As long as I stuck faithfully to counting my caloric intake on a daily basis, my weight and the inches around my waistline started to recede.
Losing Weight (while Undoing Years of Abuse)
After five weeks my weight had dropped 20 pounds; my pants were fitting a lot looser, and a few people started to take notice. This was fuel for my self-motivation; the fact that someone could actually see that I was losing weight was great, and it made everything worth the effort. Of course, I still weighed 190 pounds, which was 25 pounds overweight, so any elation was short-lived.
As an added bonus, my weight had dropped so much that I no longer needed the medicine to control my blood pressure. In fact, the medicine was making my blood pressure way too low. One day I finished a workout and I felt a little light-headed. So I took my blood pressure, and I discovered that it was 80/60, which is low enough to pass out. (I stopped taking the blood pressure medicine immediately.)
After losing 30 pounds it was kind of cool - I could tell by looking in a mirror that my face was thinner, and more people started mentioning that it looked like I had lost some weight. But I was still faced with the knowledge that even though I had lost 30 pounds - which was significant for only two months' worth of effort - I still weighed 180 pounds, which put me 15 pounds into the "Overweight" weight range.
When I had lost 45 pounds in May, 2011, I hit my initial weight loss goal. This put my Body Mass Index (BMI) at 25, which was the high end of the "normal" range. To celebrate, I took a break from actively losing weight for a couple weeks, and I went into maintenance mode. So for the next month I continued to count my calories, and I simply kept my weight at 165 pounds.
During my brief respite from active weight loss, I had a follow-up appointment with the same doctor with whom I had met in January. He was shocked when he saw me, and he asked me what had happened. I replied that I didn't want high blood pressure, sleep apnea, and heartburn for the rest of my life. More than that, I didn't want to have to worry about a stroke or heart disease. The doctor gave me a clean bill of health, and a couple of weeks later I started losing weight again.
By the end of June or the beginning of July, I had hit my ultimate weight loss goal of losing 50 pounds, and I've kept it off since then. My waistline went down several sizes, so I have had to change my daily wardrobe through several successively-smaller sets of jeans, which was a great feeling.
Here's what my weight loss chart looks like for the year of 2011 (so far):
The After Effects
First and foremost - I feel great. I have no more migraines, I sleep better, my heartburn is gone, my blood pressure is back to normal, and I have lots more energy.
I'm also in much better shape. In fact, my wife and I walked the Leavenworth Half-Marathon in October, 2011; and here is a photo of the two of us crossing the finish line:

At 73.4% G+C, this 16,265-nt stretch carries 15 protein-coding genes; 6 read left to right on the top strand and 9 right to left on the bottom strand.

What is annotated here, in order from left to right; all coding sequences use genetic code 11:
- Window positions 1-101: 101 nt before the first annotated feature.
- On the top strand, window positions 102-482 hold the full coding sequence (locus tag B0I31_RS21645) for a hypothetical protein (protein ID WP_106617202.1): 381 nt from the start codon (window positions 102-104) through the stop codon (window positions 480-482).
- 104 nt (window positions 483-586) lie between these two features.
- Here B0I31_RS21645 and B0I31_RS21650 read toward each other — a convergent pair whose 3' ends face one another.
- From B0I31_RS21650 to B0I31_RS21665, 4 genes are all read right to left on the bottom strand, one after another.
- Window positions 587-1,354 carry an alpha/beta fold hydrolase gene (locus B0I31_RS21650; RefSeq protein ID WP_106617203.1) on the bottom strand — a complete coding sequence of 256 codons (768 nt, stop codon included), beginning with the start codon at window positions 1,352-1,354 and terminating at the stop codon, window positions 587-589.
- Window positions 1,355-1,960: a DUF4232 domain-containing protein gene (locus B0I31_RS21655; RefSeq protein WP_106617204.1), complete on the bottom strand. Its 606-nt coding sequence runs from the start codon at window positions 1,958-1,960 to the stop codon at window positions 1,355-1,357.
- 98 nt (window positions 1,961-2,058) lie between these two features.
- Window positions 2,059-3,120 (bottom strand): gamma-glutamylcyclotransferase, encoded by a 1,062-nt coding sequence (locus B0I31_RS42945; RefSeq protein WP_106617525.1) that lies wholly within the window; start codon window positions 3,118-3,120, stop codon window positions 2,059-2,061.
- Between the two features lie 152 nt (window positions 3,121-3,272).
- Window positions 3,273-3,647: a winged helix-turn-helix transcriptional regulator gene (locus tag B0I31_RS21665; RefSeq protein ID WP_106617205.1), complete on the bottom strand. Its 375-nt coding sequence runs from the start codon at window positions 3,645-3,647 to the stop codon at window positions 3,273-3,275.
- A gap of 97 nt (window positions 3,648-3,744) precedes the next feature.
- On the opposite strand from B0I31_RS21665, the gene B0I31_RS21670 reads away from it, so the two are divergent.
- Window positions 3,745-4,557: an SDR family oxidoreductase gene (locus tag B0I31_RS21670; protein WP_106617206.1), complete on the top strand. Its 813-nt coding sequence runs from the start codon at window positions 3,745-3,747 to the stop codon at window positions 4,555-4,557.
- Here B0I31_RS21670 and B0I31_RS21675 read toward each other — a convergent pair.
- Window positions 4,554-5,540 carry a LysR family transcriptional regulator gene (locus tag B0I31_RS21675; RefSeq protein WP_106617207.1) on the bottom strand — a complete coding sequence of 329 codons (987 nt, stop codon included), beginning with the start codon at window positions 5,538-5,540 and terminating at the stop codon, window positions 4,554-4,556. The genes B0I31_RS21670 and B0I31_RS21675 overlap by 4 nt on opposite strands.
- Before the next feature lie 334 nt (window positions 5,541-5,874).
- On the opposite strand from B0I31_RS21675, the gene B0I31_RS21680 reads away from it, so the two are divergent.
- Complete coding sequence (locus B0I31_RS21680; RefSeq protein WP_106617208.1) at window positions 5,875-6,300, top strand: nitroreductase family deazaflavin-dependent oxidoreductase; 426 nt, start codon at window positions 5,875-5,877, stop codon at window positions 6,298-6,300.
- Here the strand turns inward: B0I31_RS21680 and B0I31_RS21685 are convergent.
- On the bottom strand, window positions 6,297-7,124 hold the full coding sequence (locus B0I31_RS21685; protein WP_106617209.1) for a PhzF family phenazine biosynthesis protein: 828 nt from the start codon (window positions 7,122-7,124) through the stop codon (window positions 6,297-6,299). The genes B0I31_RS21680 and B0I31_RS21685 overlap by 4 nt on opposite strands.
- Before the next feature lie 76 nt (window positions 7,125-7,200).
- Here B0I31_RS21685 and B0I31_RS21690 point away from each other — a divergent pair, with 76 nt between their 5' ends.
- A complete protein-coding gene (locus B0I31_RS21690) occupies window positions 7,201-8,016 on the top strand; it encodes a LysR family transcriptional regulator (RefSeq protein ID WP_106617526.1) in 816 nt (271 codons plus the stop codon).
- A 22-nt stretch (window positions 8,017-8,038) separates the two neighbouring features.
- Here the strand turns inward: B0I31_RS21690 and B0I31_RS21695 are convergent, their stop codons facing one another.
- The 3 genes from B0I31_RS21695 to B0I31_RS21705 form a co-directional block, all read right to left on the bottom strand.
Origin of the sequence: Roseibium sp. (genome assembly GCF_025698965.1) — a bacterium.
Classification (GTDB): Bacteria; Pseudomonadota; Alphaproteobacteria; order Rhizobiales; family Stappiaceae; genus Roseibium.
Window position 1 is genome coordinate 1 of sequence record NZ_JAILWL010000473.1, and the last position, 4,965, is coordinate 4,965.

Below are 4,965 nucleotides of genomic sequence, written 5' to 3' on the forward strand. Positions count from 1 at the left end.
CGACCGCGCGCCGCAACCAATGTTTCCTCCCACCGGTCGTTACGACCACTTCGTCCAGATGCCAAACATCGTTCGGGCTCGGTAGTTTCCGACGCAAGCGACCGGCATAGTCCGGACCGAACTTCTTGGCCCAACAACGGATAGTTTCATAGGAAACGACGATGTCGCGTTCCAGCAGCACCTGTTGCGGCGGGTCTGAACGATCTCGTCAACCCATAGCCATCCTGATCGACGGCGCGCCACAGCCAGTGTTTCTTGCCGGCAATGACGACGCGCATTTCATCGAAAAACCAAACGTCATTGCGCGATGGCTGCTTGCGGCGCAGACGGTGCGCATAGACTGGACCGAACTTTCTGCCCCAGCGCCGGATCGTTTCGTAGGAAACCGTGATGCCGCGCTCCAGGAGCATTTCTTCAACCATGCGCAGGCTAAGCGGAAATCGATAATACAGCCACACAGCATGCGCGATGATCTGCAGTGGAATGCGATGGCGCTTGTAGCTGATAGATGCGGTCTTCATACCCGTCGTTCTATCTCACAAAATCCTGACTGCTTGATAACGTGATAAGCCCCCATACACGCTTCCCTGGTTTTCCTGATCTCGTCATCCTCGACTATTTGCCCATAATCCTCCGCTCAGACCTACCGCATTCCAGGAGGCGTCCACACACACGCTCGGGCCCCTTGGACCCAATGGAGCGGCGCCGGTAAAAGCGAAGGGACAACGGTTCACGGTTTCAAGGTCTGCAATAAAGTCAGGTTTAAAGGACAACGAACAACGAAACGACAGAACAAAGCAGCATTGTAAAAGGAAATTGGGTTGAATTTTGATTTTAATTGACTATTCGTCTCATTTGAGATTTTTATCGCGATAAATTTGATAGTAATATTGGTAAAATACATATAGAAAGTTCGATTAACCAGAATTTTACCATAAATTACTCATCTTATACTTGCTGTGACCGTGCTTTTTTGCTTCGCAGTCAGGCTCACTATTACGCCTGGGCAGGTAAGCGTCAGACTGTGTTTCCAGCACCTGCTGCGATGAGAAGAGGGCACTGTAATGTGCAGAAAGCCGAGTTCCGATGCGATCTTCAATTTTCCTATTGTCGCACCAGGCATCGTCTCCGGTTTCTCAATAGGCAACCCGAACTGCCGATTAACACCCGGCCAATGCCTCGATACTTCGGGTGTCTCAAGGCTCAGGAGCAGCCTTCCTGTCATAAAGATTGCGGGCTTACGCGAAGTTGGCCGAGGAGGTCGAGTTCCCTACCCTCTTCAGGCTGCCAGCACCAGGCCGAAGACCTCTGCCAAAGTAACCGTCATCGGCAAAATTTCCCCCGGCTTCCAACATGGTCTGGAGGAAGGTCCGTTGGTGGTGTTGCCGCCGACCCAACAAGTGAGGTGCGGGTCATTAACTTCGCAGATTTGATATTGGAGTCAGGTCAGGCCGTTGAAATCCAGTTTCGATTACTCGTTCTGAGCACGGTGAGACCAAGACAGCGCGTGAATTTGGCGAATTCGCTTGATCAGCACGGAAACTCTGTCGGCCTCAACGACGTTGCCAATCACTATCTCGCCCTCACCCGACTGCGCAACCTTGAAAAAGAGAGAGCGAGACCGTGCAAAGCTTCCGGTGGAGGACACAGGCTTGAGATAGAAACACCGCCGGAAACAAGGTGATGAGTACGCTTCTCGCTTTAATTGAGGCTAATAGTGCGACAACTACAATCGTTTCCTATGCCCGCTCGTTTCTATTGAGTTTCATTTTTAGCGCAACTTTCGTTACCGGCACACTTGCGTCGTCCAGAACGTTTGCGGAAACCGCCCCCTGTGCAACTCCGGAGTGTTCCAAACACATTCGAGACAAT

I thought that it might be good to show a set of "before and after" photographs, just so you can see the difference that 50 pounds can make:
(My thanks to Rebecca Calvo for the photos!)
How Anyone Can Lose Weight
A while ago I posted some weight loss information to Facebook in order to answer a few people's questions about my experiences; since I keep my list of friends on Facebook pretty small, I thought that I'd share some of that information here. But I also wanted to make it a little more up-to-date with some additional information.
My secret to weight loss? Microsoft Excel.
Well, it's a little more than that - but it's mostly just counting my calories and making sure that I eat 1,000 calories less per day than my Resting Metabolic Rate (RMR), for which I use Mufflin equation:
- For Men: (10 x w) + (6.25 x h) - (5 x a) + 5
- For Women: (10 x w) + (6.25 x h) - (5 x a) - 161
- w = weight in kg
- h = height in cm
- a = age
I converted this equation into the following complex Excel formula:
=((10*(B2/2.2))+(6.25*(B3*2.54))-(5*B4)+IF(B1="Male",5,-161))*IF(B5="Extremely Active",1.9,IF(B5="Very Active",1.725,IF(B5="Moderately Active",1.55,IF(B5="Lightly Active",1.375,1.2))))
- B1 = Male or Female
- B2 = Weight (in pounds)
- B3 = Height (in inches)
- B4 = Age (in years)
- B5 = Activity Level (Sedentary, Lightly Active, Moderately Active, Very Active, Extremely Active)
To make things easier, I created the following spreadsheet to help me track my calories:
Geeky Bob's Weight Tracking Spreadsheet
If you want to use it, here's how it works - there are two worksheets in the spreadsheet:
- On the Settings worksheet, you enter your weight, height, age, activity level, and the number of pounds that you want to lose in a week. You should only shoot for a maximum of two pounds a week; anything more is really unsafe, and your body will respond by slowing down your metabolism to conserve resources.
- On the Tracking worksheet, you enter the date and your weight, and the spreadsheet uses this information and the information from the Settings worksheet to calculate your Body Mass Index (BMI) which should be below 25, and your Resting Metabolic Rate (RMR) which is the number of calories that your body burns just to keep you alive.
The remaining columns in the spreadsheet will tell you the number of calories that you can eat based on your weight loss goal. As you enter the number of calories that you have eaten (by using a formula like "=100+200+300") the spreadsheet will let you know how many calories that you have remaining for the day. As long as you keep your remaining calories above zero, you should be losing weight.
So there you have it: Microsoft Excel is the Geek's Guide to Weight Loss.